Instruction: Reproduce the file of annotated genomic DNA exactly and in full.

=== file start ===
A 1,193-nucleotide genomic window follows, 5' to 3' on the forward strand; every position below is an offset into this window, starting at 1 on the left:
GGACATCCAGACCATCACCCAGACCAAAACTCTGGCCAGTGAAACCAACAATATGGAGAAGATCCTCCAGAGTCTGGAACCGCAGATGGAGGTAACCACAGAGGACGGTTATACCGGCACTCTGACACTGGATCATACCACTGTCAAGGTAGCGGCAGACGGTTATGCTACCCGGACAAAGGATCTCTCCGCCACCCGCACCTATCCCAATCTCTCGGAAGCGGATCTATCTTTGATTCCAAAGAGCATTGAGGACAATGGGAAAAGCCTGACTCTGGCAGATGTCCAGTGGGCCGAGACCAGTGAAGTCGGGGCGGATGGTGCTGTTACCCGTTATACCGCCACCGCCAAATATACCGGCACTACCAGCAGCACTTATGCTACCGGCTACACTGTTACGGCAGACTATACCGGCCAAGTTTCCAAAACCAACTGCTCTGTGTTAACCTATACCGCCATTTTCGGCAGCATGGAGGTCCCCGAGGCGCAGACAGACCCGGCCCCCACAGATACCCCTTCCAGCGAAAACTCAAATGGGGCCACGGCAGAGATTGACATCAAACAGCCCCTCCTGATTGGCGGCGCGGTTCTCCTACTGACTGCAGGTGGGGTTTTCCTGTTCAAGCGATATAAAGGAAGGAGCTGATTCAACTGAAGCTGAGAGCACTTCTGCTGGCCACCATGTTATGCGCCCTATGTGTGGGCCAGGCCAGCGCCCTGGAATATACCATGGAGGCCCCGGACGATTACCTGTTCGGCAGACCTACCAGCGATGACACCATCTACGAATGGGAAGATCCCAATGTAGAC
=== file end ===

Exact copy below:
A 1,193-nucleotide genomic window follows, 5' to 3' on the forward strand; every position below is an offset into this window, starting at 1 on the left:
GGACATCCAGACCATCACCCAGACCAAAACTCTGGCCAGTGAAACCAACAATATGGAGAAGATCCTCCAGAGTCTGGAACCGCAGATGGAGGTAACCACAGAGGACGGTTATACCGGCACTCTGACACTGGATCATACCACTGTCAAGGTAGCGGCAGACGGTTATGCTACCCGGACAAAGGATCTCTCCGCCACCCGCACCTATCCCAATCTCTCGGAAGCGGATCTATCTTTGATTCCAAAGAGCATTGAGGACAATGGGAAAAGCCTGACTCTGGCAGATGTCCAGTGGGCCGAGACCAGTGAAGTCGGGGCGGATGGTGCTGTTACCCGTTATACCGCCACCGCCAAATATACCGGCACTACCAGCAGCACTTATGCTACCGGCTACACTGTTACGGCAGACTATACCGGCCAAGTTTCCAAAACCAACTGCTCTGTGTTAACCTATACCGCCATTTTCGGCAGCATGGAGGTCCCCGAGGCGCAGACAGACCCGGCCCCCACAGATACCCCTTCCAGCGAAAACTCAAATGGGGCCACGGCAGAGATTGACATCAAACAGCCCCTCCTGATTGGCGGCGCGGTTCTCCTACTGACTGCAGGTGGGGTTTTCCTGTTCAAGCGATATAAAGGAAGGAGCTGATTCAACTGAAGCTGAGAGCACTTCTGCTGGCCACCATGTTATGCGCCCTATGTGTGGGCCAGGCCAGCGCCCTGGAATATACCATGGAGGCCCCGGACGATTACCTGTTCGGCAGACCTACCAGCGATGACACCATCTACGAATGGGAAGATCCCAATGTAGAC